Washington International Horse Show

09.24.2014
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by Matt
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Fall horse shows can be trying, what with mud and rain and cold winds and all, so it shouldn’t come as any surprise that in fall, an equestrian competitor’s thoughts turn to indoor events.

And the largest indoor show of them all, the Washington International Horse Show, is about to kick off its 56th installment in the nation’s capitol.

The Washington International Horse Show (WIHS) has changed venues throughout the years, beginning in the Old Armory downtown. Stabling was in the basement, the schooling area was only available in the mornings, before competition began. Later, the show moved outside the beltway, to the Capitol Center. This massive football stadium offered plenty of room, along with outdoor stabling and schooling in temporary set-ups in the parking areas, but it was removed from the downtown setting which had given the horse show such social panache. When it moved back to downtown’s Verizon Center, the smaller space created a show with more elite riders, performing, once again, right in the middle of D.C.

The WIHS is for more than just riders, though. It’s been a fixture of the Washington, D.C. social calendar for decades, drawing business leaders, celebrities, and even presidents and first ladies. VIP guests are wined and dined by flashy corporate sponsors like Hermes, while some celebrities’ children are competing in the arena — last year Steven Spielberg’s teenage daughter was among the many competitors. Dining packages offer ringside seating and skybox viewing of the action in the arena below, starting at $1500 per table.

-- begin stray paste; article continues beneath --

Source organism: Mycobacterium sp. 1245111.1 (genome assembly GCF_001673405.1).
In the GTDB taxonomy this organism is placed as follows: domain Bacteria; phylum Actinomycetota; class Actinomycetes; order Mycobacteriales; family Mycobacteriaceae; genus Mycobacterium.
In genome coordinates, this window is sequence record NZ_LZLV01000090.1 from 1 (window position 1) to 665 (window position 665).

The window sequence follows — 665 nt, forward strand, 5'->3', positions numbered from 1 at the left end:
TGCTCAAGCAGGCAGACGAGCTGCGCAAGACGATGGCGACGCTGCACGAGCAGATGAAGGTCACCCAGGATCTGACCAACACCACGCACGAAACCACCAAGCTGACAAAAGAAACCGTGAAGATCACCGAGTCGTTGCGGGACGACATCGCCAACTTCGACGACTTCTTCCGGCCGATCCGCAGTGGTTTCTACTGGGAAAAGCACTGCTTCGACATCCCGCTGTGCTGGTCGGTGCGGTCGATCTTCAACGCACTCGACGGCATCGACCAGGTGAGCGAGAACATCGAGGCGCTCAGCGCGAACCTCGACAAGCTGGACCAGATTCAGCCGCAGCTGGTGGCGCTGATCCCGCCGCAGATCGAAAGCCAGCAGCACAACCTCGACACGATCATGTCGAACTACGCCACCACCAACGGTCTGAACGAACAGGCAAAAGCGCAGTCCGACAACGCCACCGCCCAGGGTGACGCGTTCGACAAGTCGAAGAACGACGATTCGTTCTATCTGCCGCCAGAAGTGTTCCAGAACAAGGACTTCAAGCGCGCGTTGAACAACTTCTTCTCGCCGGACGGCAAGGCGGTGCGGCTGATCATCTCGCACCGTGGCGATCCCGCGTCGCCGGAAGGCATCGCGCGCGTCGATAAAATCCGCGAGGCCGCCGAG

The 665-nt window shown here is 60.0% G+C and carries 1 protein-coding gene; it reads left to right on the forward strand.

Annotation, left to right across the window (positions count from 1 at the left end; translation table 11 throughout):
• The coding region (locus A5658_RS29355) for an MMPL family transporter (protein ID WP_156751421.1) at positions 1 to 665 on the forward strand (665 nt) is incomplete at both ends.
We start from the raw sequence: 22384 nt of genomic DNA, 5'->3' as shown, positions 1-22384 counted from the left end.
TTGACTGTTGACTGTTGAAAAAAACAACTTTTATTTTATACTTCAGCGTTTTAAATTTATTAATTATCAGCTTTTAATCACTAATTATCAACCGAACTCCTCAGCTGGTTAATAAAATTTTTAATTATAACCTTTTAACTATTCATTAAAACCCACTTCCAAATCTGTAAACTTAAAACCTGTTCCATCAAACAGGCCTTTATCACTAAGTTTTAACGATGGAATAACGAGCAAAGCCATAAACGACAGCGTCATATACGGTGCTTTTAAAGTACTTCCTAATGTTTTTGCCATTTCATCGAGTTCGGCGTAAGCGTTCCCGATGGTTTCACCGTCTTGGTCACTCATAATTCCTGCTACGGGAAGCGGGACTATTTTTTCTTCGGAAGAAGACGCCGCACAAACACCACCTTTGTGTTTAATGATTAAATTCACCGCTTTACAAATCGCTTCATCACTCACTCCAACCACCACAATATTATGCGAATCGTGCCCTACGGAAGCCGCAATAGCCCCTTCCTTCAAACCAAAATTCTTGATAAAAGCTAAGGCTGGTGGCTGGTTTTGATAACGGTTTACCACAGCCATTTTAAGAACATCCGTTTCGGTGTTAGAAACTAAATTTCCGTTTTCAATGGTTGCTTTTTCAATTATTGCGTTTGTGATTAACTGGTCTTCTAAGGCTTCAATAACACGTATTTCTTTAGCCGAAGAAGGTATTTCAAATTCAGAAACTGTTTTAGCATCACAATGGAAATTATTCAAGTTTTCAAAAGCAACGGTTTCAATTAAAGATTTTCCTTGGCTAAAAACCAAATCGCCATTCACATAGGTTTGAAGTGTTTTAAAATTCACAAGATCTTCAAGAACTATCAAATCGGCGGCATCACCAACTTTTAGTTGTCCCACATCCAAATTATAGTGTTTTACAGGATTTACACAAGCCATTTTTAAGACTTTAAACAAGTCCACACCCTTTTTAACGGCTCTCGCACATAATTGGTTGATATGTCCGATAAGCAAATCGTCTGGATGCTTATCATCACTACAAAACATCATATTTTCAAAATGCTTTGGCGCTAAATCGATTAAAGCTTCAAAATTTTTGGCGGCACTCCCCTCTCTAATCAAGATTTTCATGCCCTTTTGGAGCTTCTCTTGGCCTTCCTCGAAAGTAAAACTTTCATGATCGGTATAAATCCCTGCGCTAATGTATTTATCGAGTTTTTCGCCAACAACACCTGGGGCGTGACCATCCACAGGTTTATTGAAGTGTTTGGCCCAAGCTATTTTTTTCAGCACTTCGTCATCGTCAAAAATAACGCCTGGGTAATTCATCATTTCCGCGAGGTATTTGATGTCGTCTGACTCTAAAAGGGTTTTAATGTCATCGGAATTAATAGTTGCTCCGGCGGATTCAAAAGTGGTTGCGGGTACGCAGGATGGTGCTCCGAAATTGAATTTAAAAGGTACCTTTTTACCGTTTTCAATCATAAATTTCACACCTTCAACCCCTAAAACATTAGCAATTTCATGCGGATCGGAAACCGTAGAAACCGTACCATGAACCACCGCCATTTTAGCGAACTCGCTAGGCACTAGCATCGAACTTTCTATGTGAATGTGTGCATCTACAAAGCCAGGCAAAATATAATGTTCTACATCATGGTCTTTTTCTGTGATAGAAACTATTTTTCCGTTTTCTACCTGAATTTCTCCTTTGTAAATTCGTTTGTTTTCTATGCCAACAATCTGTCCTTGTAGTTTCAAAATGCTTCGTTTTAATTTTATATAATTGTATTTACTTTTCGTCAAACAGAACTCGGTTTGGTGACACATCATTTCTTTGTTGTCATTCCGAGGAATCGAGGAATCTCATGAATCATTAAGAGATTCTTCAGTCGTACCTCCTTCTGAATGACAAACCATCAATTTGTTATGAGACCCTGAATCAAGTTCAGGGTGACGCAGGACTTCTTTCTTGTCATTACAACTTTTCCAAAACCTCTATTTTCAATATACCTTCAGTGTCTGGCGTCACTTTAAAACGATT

But as posh as the VIP seating might be, it’s still the vibrant equestrian scene around Washington that forms the heart and soul of the Washington International Horse Show. Traditions like Barn Night, which brings out local juniors in their stable sweatshirts and jackets, are still going strong, with contests and prizes in between rounds of top-class competition. Barn Night is part of the fabric of the equestrian community from Maryland to Northern Virginia, a chance for horsey kids to get together and cheer on their favorite riders. This year, Barn Night falls on Thursday, October 23rd, and features a High Junior/Amateur-Owner Jumper speed competition, the Gambler’s Choice Show Jumping Costume Class, and the WIHS Shetland Pony Steeplechase Races.

This year the Washington International Horse Show runs from October 21-26, 2014 at Washington, D.C.’s Verizon Center. There will be no shortage of prestigious competition. With a CSI 4*-W rating from the FEI, it is one of the most elite international show jumping competitions in the world. This year’s $125,000 President’s Cup Grand Prix is a qualifier for the Longines FEI World Cup Jumping Final.

Want to visit the Washington International Horse Show? Tickets start at just $15.00. Find out more at their website, http://www.wihs.org/

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